The competitiveness of the domestic aviation market will decrease sharply, since the state owned flag air carrier Vietnam Airlines (VNA) and Jetstar Pacific are no longer rivals.
The procedures of changing the representatives for the state’s ownership at the budget airline Jetstar Pacific (JPA) have been completed, which is synonymous with the basic changes in the situation of the domestic aviation market.
The information that JPA would become a member of the same family with VNA was released one year ago. Since the day the information was released to the day the takeover procedures were completed, there was no any abnormal thing in the operation of the two airlines.
Meanwhile, some people have recalled that chaos was made in 2006, when the airline changed hands for the first time. At that moment, staff lost confidence, flights had few passengers; while creditors chased for debts.
According to the Civil Aviation Authority of Vietnam CAAV, by the nature, JPA is still an airline independent to VNA, while the rights and obligations of the state shareholder at JPA have been transferred intact from the State Capital Investment Corporation (SCIC) to VNA.
CAAV has also pointed out another factor to prove the independence. VNA and JPA have different targeted clients, different operation mechanisms. Especially, JPA is a foreign invested airline, where Qantas holds 27 percent of JPA’s stakes, while the proportion would increase to 30 percent. With the ownership ratio, Qantas has the veto at a certain level. Therefore, CAAV believes that JPA will not be a “small VNA.”
As for VNA, the holding of the controlling stakes at JPA could be seen as the preparatory step to build up the national air carrier into a powerful economic conglomerate, which develops both traditional and budget airline.
Meanwhile, JPA would have the opportunities to access the technical infrastructure items, aircraft maintenance technique, labor force training, and to share the trade systems and clients with VNA. This would help JPA cut down operation expenses and increase turnover.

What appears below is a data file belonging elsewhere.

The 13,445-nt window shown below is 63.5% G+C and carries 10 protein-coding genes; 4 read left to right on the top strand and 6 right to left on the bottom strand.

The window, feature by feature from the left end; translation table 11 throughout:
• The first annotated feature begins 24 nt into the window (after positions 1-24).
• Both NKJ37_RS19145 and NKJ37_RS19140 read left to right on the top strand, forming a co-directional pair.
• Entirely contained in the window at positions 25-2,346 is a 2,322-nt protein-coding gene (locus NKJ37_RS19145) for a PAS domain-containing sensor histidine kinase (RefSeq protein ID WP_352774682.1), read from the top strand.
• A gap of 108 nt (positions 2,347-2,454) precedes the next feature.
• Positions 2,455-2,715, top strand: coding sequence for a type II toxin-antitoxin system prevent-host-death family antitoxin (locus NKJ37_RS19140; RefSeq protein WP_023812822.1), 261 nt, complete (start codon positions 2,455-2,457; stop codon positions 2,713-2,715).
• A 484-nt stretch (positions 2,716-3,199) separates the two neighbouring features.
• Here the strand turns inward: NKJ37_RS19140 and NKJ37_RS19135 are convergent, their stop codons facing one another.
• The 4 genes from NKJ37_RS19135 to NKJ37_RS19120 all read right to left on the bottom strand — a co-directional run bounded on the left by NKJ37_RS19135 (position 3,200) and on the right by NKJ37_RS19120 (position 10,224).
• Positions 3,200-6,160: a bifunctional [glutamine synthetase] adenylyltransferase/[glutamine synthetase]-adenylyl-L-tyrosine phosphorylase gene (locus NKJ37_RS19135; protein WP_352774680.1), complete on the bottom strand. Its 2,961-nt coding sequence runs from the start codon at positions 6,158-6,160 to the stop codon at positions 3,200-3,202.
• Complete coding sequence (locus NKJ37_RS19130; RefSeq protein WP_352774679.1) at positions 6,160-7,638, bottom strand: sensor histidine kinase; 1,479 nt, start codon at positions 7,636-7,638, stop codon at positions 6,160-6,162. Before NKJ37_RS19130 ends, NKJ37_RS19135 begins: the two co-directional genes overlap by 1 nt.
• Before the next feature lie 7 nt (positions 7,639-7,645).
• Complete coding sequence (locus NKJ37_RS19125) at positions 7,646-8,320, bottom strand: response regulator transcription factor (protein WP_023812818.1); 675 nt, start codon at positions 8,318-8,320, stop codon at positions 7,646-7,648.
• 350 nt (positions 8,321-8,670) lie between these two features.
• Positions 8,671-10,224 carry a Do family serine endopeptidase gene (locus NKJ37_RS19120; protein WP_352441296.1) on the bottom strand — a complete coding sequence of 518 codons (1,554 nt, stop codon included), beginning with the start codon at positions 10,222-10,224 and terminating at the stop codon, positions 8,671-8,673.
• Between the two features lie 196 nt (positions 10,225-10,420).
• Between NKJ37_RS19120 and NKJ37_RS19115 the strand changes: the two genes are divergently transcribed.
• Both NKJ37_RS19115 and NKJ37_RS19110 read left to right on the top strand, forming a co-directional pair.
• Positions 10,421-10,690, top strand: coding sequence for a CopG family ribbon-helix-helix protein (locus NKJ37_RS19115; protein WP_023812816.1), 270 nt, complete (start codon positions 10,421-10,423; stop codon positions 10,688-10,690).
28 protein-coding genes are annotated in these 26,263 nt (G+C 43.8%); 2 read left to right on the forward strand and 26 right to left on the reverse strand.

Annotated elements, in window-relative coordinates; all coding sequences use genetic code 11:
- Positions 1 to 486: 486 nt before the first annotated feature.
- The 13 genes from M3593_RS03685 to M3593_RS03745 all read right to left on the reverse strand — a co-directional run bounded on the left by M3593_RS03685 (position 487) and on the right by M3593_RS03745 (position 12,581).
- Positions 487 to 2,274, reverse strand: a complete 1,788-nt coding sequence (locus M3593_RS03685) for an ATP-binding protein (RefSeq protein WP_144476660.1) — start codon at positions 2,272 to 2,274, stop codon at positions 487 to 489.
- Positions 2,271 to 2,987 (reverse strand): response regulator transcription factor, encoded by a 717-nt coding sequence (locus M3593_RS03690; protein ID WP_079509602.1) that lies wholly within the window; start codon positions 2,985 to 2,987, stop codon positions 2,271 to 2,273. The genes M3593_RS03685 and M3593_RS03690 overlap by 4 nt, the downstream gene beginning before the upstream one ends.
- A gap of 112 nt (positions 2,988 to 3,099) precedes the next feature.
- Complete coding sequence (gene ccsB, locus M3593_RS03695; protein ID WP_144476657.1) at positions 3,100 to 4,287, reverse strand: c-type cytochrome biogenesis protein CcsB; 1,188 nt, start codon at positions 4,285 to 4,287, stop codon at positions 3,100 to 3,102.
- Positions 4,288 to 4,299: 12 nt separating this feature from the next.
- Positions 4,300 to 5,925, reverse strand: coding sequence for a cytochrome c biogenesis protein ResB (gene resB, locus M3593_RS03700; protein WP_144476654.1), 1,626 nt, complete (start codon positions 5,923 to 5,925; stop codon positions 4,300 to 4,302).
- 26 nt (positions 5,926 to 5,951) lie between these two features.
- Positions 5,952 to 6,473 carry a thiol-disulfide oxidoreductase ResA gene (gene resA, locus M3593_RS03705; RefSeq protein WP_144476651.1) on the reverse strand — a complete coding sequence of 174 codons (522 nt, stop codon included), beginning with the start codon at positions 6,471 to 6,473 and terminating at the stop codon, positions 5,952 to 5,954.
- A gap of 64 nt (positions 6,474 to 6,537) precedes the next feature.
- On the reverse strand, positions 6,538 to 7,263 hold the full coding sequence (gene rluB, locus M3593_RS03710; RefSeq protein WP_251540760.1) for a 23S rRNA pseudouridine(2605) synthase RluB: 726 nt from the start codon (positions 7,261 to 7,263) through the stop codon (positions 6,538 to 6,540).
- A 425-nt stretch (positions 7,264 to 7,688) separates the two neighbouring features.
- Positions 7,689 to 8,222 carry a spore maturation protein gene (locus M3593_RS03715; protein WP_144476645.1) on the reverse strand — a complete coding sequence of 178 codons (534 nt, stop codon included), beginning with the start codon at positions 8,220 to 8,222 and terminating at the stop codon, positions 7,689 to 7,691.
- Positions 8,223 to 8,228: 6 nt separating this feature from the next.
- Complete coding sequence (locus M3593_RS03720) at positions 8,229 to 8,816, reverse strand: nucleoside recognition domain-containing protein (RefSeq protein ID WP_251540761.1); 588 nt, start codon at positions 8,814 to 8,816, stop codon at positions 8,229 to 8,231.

CAAV has emphasized that with the transfer, JPA would have the chance to improve its financial situation, escape from loss and strive for sustainable development.
Deputy Head of the Central Institute for Economic Management Nguyen Dinh Cung has warned that with the new move, JPA will no longer be a rival of VNA. As the two airlines now don’t have to compete with each other, VNA may control JPA’s decisions, while JPA would have to depend on VNA.
Economists have also said that the shift of JPA from a rival to a partner of VNA, it would lead to many big changes of the domestic aviation market and the policies to be laid out by the management agencies.
In the past, JPA once insisted on demanding for an open legal framework which encourages the development of airlines. It once raised voice to split the petrol supply division from VNA, and create favorable conditions for new airlines to provide some relating services themselves.
It seemed that only JPA dared to criticize VNA when the state owned carrier offered big price discounts which forced other airlines to reduce airfares and suffer from their moves, because of the financial difficulties.
With the existence of JPA, passengers once enjoyed the low cost airfare policy, while the high frequency of JPA helped create noisy promotion campaigns. Both VNA and JPA had to brainstorm to launch competitive tickets in order to occupy the seats on their flights.
While JPA and VNA are no longer rivals, the competition among VietJet Air and Air Mekong would be stiffer, because their rivals would not be VNA and JPA, but a giant with the combined efforts of VNA and JPA.
Meanwhile, an economist has commented that the Competition Administration Department would “have many things to do in an aviation market with increased monopoly.”